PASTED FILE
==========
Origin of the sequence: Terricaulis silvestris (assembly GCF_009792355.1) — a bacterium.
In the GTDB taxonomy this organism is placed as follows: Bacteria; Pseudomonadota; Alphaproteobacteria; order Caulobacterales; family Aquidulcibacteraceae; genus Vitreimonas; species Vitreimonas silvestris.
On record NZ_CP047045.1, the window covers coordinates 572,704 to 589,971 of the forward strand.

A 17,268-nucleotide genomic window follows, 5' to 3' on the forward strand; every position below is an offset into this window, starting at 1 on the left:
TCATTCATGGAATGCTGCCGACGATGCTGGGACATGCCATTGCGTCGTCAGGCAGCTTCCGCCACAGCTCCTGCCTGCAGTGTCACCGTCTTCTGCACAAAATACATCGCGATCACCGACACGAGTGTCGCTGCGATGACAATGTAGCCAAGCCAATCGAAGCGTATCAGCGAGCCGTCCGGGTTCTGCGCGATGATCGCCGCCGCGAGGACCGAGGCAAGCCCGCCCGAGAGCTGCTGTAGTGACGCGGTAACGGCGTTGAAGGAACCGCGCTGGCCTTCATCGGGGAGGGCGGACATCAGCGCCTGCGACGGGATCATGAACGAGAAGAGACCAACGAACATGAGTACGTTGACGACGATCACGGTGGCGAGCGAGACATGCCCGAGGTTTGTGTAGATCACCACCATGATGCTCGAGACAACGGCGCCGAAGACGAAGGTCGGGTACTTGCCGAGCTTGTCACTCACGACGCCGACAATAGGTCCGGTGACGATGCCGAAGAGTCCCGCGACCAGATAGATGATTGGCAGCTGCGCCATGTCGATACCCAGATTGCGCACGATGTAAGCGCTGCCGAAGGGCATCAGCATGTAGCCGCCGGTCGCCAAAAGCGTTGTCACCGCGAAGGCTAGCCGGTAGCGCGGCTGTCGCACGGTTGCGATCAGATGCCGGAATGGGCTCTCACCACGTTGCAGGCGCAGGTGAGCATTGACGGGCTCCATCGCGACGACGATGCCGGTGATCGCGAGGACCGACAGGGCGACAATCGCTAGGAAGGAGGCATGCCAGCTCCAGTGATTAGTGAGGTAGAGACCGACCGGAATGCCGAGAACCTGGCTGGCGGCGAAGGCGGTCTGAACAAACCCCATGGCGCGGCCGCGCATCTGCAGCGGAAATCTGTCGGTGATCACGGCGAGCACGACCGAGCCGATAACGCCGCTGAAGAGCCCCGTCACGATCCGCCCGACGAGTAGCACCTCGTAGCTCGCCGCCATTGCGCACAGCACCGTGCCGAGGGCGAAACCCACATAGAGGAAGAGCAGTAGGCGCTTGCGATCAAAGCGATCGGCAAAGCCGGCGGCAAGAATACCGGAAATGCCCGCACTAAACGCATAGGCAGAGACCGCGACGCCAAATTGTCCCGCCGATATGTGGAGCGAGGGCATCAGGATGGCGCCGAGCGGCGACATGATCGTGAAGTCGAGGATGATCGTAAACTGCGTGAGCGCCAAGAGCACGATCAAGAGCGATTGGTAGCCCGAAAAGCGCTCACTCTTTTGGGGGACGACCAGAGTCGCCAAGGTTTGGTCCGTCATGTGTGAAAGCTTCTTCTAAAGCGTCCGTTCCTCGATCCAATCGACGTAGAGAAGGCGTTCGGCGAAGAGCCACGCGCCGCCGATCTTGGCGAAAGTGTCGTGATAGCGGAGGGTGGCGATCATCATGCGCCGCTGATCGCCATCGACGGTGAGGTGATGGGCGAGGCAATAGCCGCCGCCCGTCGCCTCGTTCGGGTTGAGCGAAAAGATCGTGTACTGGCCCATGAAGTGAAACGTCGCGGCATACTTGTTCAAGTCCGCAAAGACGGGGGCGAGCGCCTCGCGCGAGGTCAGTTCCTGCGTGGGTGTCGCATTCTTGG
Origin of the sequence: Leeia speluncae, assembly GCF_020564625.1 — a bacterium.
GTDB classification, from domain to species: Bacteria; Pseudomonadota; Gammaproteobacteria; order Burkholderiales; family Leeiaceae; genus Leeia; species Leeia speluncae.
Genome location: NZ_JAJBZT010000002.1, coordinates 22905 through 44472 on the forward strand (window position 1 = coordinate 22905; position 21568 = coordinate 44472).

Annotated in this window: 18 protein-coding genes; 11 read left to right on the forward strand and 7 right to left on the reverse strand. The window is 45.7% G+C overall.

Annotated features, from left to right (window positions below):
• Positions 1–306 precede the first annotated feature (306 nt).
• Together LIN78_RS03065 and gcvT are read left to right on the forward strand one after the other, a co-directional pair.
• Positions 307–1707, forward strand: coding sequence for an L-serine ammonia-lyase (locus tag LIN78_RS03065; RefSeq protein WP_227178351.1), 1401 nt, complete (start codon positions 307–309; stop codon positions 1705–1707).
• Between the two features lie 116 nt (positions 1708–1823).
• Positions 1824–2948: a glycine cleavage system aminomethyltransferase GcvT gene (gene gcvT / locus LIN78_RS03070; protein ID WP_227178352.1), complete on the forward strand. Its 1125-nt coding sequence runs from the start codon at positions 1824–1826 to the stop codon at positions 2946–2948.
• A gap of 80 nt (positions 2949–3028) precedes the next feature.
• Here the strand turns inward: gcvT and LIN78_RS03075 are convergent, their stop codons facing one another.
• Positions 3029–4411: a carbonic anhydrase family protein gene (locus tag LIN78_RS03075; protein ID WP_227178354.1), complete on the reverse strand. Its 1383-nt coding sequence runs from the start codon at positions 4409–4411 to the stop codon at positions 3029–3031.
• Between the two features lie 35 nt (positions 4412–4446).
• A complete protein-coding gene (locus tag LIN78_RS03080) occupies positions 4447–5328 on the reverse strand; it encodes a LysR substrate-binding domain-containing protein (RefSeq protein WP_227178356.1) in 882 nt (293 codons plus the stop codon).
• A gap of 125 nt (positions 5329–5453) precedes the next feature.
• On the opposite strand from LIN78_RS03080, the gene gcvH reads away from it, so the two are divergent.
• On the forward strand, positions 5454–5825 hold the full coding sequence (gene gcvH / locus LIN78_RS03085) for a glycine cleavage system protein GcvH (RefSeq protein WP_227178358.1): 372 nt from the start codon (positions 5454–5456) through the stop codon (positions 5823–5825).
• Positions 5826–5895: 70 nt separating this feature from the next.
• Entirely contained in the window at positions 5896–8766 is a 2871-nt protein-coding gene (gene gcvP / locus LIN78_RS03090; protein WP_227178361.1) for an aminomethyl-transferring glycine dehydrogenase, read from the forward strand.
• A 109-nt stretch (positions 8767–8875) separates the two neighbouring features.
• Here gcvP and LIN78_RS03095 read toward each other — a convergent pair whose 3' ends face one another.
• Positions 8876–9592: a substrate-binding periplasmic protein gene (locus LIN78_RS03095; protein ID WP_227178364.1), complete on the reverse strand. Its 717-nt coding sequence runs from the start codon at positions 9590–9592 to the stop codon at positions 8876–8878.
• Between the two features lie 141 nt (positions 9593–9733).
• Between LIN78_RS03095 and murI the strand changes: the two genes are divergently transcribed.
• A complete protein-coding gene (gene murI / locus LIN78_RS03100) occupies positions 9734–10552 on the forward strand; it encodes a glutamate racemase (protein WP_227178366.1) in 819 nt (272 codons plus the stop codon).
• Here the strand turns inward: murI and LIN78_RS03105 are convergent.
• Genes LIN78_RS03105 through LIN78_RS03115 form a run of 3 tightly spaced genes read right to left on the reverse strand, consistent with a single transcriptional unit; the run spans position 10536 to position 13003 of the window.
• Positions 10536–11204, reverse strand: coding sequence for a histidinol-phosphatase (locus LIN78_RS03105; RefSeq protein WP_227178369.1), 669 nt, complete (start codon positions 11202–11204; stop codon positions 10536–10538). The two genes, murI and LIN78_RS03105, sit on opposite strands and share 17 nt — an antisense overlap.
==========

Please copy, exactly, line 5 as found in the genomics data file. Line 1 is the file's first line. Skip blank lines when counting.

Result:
TCATTCATGGAATGCTGCCGACGATGCTGGGACATGCCATTGCGTCGTCAGGCAGCTTCCGCCACAGCTCCTGCCTGCAGTGTCACCGTCTTCTGCACAAAATACATCGCGATCACCGACACGAGTGTCGCTGCGATGACAATGTAGCCAAGCCAATCGAAGCGTATCAGCGAGCCGTCCGGGTTCTGCGCGATGATCGCCGCCGCGAGGACCGAGGCAAGCCCGCCCGAGAGCTGCTGTAGTGACGCGGTAACGGCGTTGAAGGAACCGCGCTGGCCTTCATCGGGGAGGGCGGACATCAGCGCCTGCGACGGGATCATGAACGAGAAGAGACCAACGAACATGAGTACGTTGACGACGATCACGGTGGCGAGCGAGACATGCCCGAGGTTTGTGTAGATCACCACCATGATGCTCGAGACAACGGCGCCGAAGACGAAGGTCGGGTACTTGCCGAGCTTGTCACTCACGACGCCGACAATAGGTCCGGTGACGATGCCGAAGAGTCCCGCGACCAGATAGATGATTGGCAGCTGCGCCATGTCGATACCCAGATTGCGCACGATGTAAGCGCTGCCGAAGGGCATCAGCATGTAGCCGCCGGTCGCCAAAAGCGTTGTCACCGCGAAGGCTAGCCGGTAGCGCGGCTGTCGCACGGTTGCGATCAGATGCCGGAATGGGCTCTCACCACGTTGCAGGCGCAGGTGAGCATTGACGGGCTCCATCGCGACGACGATGCCGGTGATCGCGAGGACCGACAGGGCGACAATCGCTAGGAAGGAGGCATGCCAGCTCCAGTGATTAGTGAGGTAGAGACCGACCGGAATGCCGAGAACCTGGCTGGCGGCGAAGGCGGTCTGAACAAACCCCATGGCGCGGCCGCGCATCTGCAGCGGAAATCTGTCGGTGATCACGGCGAGCACGACCGAGCCGATAACGCCGCTGAAGAGCCCCGTCACGATCCGCCCGACGAGTAGCACCTCGTAGCTCGCCGCCATTGCGCACAGCACCGTGCCGAGGGCGAAACCCACATAGAGGAAGAGCAGTAGGCGCTTGCGATCAAAGCGATCGGCAAAGCCGGCGGCAAGAATACCGGAAATGCCCGCACTAAACGCATAGGCAGAGACCGCGACGCCAAATTGTCCCGCCGATATGTGGAGCGAGGGCATCAGGATGGCGCCGAGCGGCGACATGATCGTGAAGTCGAGGATGATCGTAAACTGCGTGAGCGCCAAGAGCACGATCAAGAGCGATTGGTAGCCCGAAAAGCGCTCACTCTTTTGGGGGACGACCAGAGTCGCCAAGGTTTGGTCCGTCATGTGTGAAAGCTTCTTCTAAAGCGTCCGTTCCTCGATCCAATCGACGTAGAGAAGGCGTTCGGCGAAGAGCCACGCGCCGCCGATCTTGGCGAAAGTGTCGTGATAGCGGAGGGTGGCGATCATCATGCGCCGCTGATCGCCATCGACGGTGAGGTGATGGGCGAGGCAATAGCCGCCGCCCGTCGCCTCGTTCGGGTTGAGCGAAAAGATCGTGTACTGGCCCATGAAGTGAAACGTCGCGGCATACTTGTTCAAGTCCGCAAAGACGGGGGCGAGCGCCTCGCGCGAGGTCAGTTCCTGCGTGGGTGTCGCATTCTTGG